Report Title:

Procurement; Security Contracts; Department of Transportation



Allows the Department of Transportation to hire and award security contracts by negotiation and not through a bid.



H.B. NO.














relating to transportation.





     SECTION 1.  Like all other public airports throughout the United States, security at Hawaii's public airports has changed dramatically since the tragic events of September 11, 2001.  Following these events, the federal government formed the Transportation Security Administration (TSA) which now conducts various oversight as to security matters and screenings at all public airports, including airports in Hawaii.  TSA and other federal agencies monitor the security programs at Hawaii's airports and at times each year issue various changes, including new security requirements, to improve these programs.  Hawaii's department of transportation (DOT) is then required to adhere to these changes and ensure that its public and private security forces follow these directives.

     Much of Hawaii's security program, and the directives from TSA and other federal agencies, are often deemed confidential for security reasons.  Thus, the disclosure of details of the program and federal directives to the general public and, in turn, possible terrorist organizations, is oftentimes prohibited.

     Given these circumstances, it is problematic to require DOT to follow the pre-September 11, 2001, practice of publicly bidding and awarding its security contracts at Hawaii's airports as DOT is prohibited from disclosing numerous federal requirements to companies bidding on the contract.  Thus, a winning bidder will not be fully informed as to the federal requirements and any costs associated with these requirements until after the bidder has submitted its lowest-dollar amount bid to provide security services.  This can pose a problem as costs associated with the federal requirements may cause a winning bidder's bid to be unfeasible and may result in the winning bidder to operate at a financial loss.  While this is an unfair situation for the bidder, it also raises a security concern.  A winning bidder may not be able to fulfill all the requirements and levels of service required to secure Hawaii's airports due to the financial loss.  This would put the security of Hawaii's airports and safety of the general public in jeopardy.

     Allowing DOT to negotiate security-concession contracts for its airports, just as various other concession contracts are negotiated at Hawaii's airports, would eliminate this problem.  DOT would be able to select a preferred provider and negotiate the final costs and terms of the contract after full disclosure of all confidential matters has been made.  This process would also serve to ensure that the security provider has the financial capability to meet the requirements of the contract and provide the necessary level of security services for Hawaii's airports.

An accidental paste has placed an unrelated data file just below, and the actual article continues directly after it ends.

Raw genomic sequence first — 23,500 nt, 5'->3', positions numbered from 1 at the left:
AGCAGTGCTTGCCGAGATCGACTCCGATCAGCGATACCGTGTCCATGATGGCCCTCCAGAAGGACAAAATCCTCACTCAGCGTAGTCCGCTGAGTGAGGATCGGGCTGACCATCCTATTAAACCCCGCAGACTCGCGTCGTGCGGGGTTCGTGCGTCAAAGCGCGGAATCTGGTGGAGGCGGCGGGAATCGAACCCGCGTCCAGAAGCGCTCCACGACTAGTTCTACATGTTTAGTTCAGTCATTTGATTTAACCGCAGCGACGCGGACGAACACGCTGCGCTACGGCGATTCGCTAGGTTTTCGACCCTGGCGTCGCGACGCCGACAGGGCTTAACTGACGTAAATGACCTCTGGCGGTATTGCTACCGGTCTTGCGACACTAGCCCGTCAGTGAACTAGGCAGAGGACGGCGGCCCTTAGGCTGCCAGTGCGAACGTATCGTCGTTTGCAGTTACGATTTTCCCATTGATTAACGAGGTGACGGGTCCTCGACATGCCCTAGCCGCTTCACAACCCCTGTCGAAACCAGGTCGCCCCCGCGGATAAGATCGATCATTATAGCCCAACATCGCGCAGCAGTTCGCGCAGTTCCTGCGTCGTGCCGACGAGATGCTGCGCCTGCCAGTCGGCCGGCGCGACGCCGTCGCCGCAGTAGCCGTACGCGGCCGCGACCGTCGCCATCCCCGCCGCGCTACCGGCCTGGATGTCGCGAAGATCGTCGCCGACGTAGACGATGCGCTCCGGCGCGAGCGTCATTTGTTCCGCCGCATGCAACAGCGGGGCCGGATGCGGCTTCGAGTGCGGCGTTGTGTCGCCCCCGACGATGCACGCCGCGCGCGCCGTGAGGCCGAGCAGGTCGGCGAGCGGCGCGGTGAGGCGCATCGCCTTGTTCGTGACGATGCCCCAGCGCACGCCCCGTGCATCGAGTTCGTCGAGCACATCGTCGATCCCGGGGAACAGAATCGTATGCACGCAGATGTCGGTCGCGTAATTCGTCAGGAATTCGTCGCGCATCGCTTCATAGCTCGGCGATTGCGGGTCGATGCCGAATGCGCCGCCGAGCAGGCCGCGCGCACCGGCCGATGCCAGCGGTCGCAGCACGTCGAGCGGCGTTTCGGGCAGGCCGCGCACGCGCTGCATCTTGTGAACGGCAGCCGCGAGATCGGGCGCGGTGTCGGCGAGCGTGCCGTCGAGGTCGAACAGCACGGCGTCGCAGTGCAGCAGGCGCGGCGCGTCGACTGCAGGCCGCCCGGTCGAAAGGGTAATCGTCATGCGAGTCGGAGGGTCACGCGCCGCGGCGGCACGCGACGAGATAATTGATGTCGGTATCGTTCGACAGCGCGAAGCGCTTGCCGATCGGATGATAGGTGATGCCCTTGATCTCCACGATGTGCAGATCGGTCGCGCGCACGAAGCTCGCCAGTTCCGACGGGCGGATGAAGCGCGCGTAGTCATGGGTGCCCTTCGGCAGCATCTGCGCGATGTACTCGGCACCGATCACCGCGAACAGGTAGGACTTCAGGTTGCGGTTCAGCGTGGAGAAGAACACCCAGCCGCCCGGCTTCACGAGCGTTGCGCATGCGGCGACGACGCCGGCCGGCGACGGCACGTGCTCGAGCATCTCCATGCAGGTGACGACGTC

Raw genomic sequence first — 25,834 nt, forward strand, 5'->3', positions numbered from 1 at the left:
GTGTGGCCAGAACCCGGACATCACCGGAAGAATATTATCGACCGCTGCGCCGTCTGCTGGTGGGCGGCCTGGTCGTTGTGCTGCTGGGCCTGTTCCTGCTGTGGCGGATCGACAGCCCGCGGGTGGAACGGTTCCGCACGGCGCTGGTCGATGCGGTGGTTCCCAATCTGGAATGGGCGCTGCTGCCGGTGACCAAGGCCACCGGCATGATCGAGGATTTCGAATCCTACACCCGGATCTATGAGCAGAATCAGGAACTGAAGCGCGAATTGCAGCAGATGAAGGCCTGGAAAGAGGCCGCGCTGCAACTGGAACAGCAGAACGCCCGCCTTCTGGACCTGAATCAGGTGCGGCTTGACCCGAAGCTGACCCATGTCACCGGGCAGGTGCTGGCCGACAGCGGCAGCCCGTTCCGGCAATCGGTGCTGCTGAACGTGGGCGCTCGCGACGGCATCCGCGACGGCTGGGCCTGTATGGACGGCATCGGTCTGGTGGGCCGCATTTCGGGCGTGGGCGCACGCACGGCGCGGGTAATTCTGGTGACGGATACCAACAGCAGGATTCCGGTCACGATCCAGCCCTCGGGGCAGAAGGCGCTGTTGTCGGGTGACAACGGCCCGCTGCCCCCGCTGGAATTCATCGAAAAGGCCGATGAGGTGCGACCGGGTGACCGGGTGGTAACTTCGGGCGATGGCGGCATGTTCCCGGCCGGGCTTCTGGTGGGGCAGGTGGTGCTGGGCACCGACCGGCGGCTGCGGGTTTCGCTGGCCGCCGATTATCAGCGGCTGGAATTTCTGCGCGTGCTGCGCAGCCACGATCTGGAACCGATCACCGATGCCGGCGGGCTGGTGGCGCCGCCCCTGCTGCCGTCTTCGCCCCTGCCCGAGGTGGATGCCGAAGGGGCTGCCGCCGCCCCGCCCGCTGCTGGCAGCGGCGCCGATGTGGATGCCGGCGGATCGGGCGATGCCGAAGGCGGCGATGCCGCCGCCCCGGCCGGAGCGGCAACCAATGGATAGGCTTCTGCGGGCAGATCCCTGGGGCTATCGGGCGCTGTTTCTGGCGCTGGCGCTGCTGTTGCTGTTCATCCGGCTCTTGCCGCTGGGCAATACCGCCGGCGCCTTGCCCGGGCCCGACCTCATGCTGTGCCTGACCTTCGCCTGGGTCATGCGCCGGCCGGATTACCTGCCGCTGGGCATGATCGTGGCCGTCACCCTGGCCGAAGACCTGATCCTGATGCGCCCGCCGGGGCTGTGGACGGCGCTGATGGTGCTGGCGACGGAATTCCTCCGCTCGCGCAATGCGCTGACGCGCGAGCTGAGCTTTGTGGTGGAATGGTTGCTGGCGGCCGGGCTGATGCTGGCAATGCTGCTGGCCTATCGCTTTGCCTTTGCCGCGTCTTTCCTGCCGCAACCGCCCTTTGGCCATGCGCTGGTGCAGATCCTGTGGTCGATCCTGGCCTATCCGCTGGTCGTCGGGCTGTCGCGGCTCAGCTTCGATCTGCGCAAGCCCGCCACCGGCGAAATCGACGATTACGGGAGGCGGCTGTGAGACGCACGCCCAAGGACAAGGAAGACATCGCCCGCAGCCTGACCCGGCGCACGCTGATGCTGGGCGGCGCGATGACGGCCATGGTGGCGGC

The purpose of this Act is to allow DOT to award its security contracts by negotiations rather than by a bidding process given the sensitive and confidential nature of such contracts and related matters.

     SECTION 2.  Section 102-2, Hawaii Revised Statutes, is amended by amending subsection (b) to read as follows:

     "(b)  The bidding requirements of subsection (a) shall not apply to concessions or space on public property set aside for the following purposes:

     (1)  For operation of ground transportation services and parking lot operations at airports, except for motor vehicle rental operations under chapter 437D;

     (2)  For lei vendors;

     (3)  For airline and aircraft operations;

     (4)  For automatic teller machines and vending machines, except vending machines located at public schools operated by blind or visually handicapped persons in accordance with section 302A-412;

     (5)  For operation of concessions set aside without any charge;

     (6)  For operation of concessions by handicapped or blind persons; except concessions operated in the public schools by blind or visually handicapped persons in accordance with section 302A-412;

     (7)  For operation of concessions on permits revocable on notice of thirty days or less; provided that no such permits shall be issued for more than a [one year] one-year period;

     (8)  For operation of concessions or concession spaces for a beach service association dedicated to the preservation of the Hawaii beach boy tradition, incorporated as a nonprofit corporation in accordance with state law, and whose members are appropriately licensed or certified as required by law;

     (9)  For operation of concessions at county zoos, botanic gardens, or other county parks which are environmentally, culturally, historically, or operationally unique and are supported, by nonprofit corporations incorporated in accordance with state law solely for purposes of supporting county aims and goals of the zoo, botanic garden, or other county park, and operating under agreement with the appropriate agency solely for such purposes, aims, and goals;

    (10)  For operation of concessions that furnish goods or services for which there is only one source, as determined by the head of the awarding government agency in writing that shall be included in the contract file;

    (11)  For operation of concession or concession spaces at the convention center under chapter 201B; [and]

    (12)  For any of the operations of the Hawaii health systems corporation and its regional system boards[.]; and

    (13)  For any security concession or security operation at airports."




     SECTION 3.  Statutory material to be repealed is bracketed and stricken.  New statutory material is underscored.

     SECTION 4.  This Act shall take effect upon its approval.